I usually shoot a couple of mags where I'll fire 4-5-6 rounds, aiming for center mass, as fast as I can.
Some of the practice can be with a 22, as well. Doesn't have recoil, but still good practice lining up the sights, point shooting, transitions.
It's all good.:supergrin:
Get some training where YOU move off the x, shooting. Get force-on-force training where your target is moving. Then get to where both of you are moving, and firing. You won't realize how little you know, til you practice this way...
Where would one look for this type of training? I'm able to shoot at
three places, one indoor range, and two outdoor ranges. I'm not aware of
anything like this.
Just reading this makes me aware of how little I know.
Ladies, try IDPA for reality based shooting scenarios. First of all, IDPA is a shooting sport, but it is about the most realistic training tool you can be involved in. You will be introduced to real world shooting scenarios, with shoot and no shoot targets, shooting from behind cover, low light and flashlight aided shooting, close contact and distance shooting, and shooting on the move. You will get trigger time, learn how to use your sights properly, and most of all, you will learn how to use your chosen weapon safely. It's the closest thing to a gunfight without having to be in one. Stay safe and have fun :thumbsup: By the way, you can go observe and see if IDPA would be something you may want to try. See you at the range!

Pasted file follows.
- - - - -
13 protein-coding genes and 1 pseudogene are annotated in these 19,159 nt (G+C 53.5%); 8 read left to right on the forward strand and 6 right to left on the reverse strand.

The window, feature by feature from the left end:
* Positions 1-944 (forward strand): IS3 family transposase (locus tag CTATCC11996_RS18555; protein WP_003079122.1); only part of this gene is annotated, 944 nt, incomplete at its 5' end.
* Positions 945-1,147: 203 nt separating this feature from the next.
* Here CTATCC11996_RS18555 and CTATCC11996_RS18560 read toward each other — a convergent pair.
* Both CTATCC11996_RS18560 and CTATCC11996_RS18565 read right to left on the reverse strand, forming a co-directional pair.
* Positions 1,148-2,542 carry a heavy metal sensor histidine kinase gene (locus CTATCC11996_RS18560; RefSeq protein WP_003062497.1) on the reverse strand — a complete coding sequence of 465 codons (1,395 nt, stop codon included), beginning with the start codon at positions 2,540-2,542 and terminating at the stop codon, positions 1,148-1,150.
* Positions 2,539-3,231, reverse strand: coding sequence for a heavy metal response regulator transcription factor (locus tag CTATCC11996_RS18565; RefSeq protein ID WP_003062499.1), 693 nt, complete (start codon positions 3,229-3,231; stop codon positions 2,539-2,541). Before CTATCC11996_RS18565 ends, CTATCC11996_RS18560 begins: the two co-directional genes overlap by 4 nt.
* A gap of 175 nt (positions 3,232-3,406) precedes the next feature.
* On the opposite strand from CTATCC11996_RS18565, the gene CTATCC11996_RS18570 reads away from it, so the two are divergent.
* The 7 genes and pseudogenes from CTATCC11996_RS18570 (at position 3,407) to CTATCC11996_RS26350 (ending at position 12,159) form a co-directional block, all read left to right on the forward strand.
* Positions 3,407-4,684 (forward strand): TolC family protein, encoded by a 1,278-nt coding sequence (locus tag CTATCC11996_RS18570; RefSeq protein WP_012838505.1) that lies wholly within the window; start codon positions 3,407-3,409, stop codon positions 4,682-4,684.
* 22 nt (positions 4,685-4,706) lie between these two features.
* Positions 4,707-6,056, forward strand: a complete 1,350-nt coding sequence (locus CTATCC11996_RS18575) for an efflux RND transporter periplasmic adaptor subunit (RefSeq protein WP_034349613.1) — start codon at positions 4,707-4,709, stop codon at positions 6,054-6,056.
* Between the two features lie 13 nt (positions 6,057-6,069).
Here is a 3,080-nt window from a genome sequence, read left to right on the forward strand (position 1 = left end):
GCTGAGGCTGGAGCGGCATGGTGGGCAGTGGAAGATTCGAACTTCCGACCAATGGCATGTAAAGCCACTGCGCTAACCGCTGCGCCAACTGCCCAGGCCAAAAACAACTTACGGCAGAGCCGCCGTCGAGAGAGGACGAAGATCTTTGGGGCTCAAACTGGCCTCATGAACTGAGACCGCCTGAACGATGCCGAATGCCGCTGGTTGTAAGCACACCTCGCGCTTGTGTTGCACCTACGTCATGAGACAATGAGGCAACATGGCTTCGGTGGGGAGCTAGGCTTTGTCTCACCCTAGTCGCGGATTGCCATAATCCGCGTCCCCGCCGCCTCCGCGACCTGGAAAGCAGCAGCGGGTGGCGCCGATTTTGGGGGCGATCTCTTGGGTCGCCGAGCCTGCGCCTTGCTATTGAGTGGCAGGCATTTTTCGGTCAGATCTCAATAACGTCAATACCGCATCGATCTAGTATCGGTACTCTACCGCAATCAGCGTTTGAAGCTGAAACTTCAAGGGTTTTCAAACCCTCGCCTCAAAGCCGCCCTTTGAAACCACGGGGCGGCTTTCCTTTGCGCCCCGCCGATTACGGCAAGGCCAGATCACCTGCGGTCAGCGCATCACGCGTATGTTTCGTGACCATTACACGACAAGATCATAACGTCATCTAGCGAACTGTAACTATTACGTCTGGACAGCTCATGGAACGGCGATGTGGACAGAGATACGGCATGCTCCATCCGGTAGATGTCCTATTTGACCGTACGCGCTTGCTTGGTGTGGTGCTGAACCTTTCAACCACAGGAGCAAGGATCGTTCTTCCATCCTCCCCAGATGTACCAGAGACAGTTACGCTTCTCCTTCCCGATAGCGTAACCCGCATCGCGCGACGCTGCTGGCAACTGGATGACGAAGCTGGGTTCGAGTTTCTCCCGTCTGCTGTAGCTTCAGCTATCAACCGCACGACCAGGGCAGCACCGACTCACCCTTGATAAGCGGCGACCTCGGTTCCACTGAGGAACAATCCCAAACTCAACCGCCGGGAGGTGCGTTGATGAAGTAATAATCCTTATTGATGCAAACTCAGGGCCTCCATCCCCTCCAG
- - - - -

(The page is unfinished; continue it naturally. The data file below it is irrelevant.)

Where would one look for this type of training? I'm able to shoot at three places, one indoor range, and two outdoor ranges. I'm not aware of anything like this.
Just reading this makes me aware of how little I know.
I usually go to LWTA in PA (the website is lethalweaponstraining.com) every year because (major reason) their instructors are excellent, also, the classes are on weekends, and they are affordable (if I reload!). But it depends on where you live and/or how far you want to travel and how much you want to pay... Google "advanced pistol training" or "tactical pistol courses (or classes)" or something similar. If you are rolling in cash and have a week of vacation coming, check out Gunsite, FrontSight, Thunder Ranch, and/or